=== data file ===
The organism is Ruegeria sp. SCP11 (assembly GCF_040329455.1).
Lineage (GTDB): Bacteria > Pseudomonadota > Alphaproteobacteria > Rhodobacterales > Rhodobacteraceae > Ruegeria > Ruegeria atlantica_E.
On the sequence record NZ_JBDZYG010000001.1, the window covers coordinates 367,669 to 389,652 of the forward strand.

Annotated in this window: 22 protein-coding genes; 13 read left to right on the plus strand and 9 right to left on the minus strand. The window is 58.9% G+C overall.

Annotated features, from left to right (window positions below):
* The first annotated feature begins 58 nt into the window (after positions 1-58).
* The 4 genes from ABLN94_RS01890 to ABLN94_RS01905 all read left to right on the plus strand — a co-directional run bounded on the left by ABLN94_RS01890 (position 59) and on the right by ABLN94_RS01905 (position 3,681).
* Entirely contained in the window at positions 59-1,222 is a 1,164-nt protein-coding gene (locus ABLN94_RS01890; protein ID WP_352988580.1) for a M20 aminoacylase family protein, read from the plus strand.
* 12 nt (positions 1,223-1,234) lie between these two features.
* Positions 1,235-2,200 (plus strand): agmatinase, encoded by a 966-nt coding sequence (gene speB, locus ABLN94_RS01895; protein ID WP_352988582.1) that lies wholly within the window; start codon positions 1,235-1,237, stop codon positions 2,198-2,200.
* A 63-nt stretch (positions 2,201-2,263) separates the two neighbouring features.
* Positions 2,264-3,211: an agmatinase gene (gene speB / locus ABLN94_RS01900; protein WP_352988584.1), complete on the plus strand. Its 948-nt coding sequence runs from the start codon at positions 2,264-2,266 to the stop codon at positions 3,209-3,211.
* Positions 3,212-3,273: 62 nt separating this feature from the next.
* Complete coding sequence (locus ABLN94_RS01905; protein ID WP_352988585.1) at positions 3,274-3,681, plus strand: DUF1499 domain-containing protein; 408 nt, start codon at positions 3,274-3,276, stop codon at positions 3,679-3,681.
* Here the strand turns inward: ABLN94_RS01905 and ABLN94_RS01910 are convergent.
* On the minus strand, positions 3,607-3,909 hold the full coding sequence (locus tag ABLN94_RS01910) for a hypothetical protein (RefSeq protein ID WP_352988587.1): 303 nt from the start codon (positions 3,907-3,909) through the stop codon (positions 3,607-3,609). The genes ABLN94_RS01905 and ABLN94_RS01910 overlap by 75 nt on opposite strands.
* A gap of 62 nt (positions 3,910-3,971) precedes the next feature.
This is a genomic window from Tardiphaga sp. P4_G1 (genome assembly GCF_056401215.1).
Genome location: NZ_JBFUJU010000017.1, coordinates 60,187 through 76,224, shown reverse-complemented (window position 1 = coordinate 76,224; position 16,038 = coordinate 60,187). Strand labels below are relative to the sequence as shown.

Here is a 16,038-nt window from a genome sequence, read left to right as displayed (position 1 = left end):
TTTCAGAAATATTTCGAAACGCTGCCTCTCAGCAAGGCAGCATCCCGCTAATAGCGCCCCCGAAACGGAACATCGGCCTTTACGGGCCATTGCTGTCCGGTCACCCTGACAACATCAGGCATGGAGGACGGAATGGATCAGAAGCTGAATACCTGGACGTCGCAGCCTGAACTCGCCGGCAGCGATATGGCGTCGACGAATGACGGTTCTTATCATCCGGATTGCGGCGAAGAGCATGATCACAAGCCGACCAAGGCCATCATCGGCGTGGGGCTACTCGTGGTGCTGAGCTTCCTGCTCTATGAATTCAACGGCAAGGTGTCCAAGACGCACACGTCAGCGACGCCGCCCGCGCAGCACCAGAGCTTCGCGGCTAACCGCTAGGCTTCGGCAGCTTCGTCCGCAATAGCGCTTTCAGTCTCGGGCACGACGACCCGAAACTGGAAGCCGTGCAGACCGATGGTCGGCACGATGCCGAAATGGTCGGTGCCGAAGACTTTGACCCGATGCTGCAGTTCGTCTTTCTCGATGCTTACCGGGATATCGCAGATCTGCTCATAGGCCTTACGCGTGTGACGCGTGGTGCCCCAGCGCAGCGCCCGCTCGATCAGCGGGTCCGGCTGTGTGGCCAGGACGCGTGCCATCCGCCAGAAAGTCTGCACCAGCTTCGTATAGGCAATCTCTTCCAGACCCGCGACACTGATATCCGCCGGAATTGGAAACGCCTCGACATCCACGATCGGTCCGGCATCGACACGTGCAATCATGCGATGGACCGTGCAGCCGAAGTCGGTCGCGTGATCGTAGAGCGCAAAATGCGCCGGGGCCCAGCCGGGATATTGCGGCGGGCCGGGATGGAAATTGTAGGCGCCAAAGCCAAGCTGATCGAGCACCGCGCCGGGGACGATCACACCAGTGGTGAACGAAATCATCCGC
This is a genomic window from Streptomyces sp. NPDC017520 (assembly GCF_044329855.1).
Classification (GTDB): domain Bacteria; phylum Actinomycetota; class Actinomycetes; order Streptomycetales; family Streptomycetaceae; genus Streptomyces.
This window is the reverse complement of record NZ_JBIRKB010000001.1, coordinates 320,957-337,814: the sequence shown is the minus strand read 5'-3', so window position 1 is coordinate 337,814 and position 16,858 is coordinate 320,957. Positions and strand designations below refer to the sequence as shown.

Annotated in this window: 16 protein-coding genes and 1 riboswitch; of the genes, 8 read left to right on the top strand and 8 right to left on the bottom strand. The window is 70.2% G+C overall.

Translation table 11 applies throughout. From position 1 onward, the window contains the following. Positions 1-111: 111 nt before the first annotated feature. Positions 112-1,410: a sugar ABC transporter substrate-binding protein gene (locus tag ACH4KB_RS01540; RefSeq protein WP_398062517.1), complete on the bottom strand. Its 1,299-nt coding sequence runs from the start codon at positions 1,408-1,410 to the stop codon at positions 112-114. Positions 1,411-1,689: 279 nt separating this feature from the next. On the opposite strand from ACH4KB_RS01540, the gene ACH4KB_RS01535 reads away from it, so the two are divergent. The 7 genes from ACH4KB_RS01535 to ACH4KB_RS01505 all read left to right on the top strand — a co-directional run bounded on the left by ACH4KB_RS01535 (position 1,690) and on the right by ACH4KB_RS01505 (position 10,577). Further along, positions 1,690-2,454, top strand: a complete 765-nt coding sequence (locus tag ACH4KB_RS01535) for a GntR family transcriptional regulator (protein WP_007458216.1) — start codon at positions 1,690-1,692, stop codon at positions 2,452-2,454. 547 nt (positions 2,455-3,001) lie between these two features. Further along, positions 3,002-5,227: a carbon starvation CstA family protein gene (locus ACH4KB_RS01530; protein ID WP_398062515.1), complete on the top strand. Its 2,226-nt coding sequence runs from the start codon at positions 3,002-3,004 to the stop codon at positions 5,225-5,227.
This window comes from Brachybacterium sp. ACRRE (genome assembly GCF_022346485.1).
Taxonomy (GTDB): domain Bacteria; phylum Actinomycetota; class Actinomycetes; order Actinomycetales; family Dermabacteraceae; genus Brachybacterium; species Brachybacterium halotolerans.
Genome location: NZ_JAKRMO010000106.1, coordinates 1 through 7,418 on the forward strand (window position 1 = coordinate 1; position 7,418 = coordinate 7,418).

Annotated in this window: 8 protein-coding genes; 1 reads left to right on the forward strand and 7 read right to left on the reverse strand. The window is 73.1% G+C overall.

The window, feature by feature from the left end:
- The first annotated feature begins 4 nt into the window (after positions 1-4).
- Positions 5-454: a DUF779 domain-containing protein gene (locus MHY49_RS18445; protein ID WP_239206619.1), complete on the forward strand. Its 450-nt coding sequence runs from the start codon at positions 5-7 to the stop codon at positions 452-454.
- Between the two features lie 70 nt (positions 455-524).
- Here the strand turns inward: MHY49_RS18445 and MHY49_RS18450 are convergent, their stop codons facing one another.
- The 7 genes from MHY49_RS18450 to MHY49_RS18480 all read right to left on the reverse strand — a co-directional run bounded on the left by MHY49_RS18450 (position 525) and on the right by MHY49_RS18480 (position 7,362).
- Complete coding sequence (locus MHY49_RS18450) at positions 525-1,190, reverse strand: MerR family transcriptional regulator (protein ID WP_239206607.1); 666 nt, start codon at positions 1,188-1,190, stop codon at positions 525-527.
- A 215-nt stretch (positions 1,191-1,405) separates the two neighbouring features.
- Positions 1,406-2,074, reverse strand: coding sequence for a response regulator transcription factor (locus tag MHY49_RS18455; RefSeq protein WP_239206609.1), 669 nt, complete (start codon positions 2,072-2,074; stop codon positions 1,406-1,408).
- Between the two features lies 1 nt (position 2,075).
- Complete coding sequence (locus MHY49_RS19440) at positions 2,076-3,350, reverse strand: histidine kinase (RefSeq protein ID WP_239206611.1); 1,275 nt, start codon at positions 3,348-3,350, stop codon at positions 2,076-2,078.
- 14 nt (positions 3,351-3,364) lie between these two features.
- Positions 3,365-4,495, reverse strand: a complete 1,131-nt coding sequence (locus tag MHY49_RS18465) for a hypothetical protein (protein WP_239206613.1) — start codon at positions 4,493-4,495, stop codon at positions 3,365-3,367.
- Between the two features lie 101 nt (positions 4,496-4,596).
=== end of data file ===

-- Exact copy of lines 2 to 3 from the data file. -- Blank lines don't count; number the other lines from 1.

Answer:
Lineage (GTDB): Bacteria > Pseudomonadota > Alphaproteobacteria > Rhodobacterales > Rhodobacteraceae > Ruegeria > Ruegeria atlantica_E.
On the sequence record NZ_JBDZYG010000001.1, the window covers coordinates 367,669 to 389,652 of the forward strand.